The specificity of S-RNase-based self-incompatibility (SI) is controlled by two S-locus genes, the pistil S-RNase gene and the pollen S-locus-F-box gene. S-RNase is synthesized in the transmitting cell; its signal peptide is cleaved off during secretion into the transmitting tract; and the mature "S-RNase", the subject of this study, is taken up by growing pollen tubes via an as-yet unknown mechanism. Upon uptake, S-RNase is sequestered in a vacuolar compartment in both non-self (compatible) and self (incompatible) pollen tubes, and the subsequent disruption of this compartment in incompatible pollen tubes correlates with the onset of the SI response. How the S-RNase-containing compartment is specifically disrupted in incompatible pollen tubes, however, is unknown. Here, we circumvented the uptake step of S-RNase by directly expressing S2-RNase, S3-RNase and non-glycosylated S3-RNase of Petunia inflata, with green fluorescent protein (GFP) fused at the C-terminus of each protein, in self (incompatible) and non-self (compatible) pollen of transgenic plants. We found that none of these ectopically expressed S-RNases affected the viability or the SI behavior of their self or non-self-pollen/pollen tubes. Based on GFP fluorescence of in vitro-germinated pollen tubes, all were sequestered in both self and non-self-pollen tubes. Moreover, the S-RNase-containing compartment was dynamic in living pollen tubes, with movement dependent on the actin-myosin-based molecular motor system. All these results suggest that glycosylation is not required for sequestration of S-RNase expressed in pollen tubes, and that the cytosol of pollen is the site of the cytotoxic action of S-RNase in SI.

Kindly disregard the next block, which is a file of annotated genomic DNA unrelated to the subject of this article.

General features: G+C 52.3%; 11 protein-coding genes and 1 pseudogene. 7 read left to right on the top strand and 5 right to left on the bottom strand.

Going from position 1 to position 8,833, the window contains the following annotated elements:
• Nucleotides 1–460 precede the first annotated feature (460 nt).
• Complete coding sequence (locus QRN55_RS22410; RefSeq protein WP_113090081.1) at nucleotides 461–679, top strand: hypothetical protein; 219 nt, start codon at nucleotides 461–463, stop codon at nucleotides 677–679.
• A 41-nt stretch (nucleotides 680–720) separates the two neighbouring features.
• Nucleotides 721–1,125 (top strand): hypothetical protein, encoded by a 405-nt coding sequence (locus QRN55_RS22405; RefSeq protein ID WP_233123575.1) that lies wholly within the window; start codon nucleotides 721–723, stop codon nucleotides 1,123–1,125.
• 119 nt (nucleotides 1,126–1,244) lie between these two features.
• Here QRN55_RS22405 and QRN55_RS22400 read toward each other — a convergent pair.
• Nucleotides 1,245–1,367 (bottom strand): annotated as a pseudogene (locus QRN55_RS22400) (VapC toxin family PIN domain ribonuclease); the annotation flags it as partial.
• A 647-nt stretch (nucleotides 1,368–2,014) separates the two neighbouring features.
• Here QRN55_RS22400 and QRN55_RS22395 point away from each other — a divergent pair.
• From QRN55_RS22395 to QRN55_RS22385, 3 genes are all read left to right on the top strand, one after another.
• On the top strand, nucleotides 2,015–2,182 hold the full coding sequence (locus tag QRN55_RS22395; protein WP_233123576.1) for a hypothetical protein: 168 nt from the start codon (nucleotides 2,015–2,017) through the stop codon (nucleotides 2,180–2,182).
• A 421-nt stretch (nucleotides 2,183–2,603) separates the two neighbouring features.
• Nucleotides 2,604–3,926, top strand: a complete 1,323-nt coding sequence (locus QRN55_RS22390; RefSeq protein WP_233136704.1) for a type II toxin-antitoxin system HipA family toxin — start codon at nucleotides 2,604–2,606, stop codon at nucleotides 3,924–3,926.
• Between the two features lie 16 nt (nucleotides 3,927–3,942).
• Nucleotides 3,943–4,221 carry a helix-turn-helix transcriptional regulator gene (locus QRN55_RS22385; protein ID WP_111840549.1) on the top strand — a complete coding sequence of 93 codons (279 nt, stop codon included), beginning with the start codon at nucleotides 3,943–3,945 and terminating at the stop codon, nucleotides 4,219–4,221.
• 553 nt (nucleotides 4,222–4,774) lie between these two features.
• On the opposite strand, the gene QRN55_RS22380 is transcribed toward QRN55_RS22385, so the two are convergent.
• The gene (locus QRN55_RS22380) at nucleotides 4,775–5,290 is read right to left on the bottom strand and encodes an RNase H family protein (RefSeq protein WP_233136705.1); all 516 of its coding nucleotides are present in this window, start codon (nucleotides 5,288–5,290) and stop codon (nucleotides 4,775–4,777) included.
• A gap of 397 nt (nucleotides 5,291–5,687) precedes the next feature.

All Science Journal Classification (ASJC) codes
- Plant Science
- Cell Biology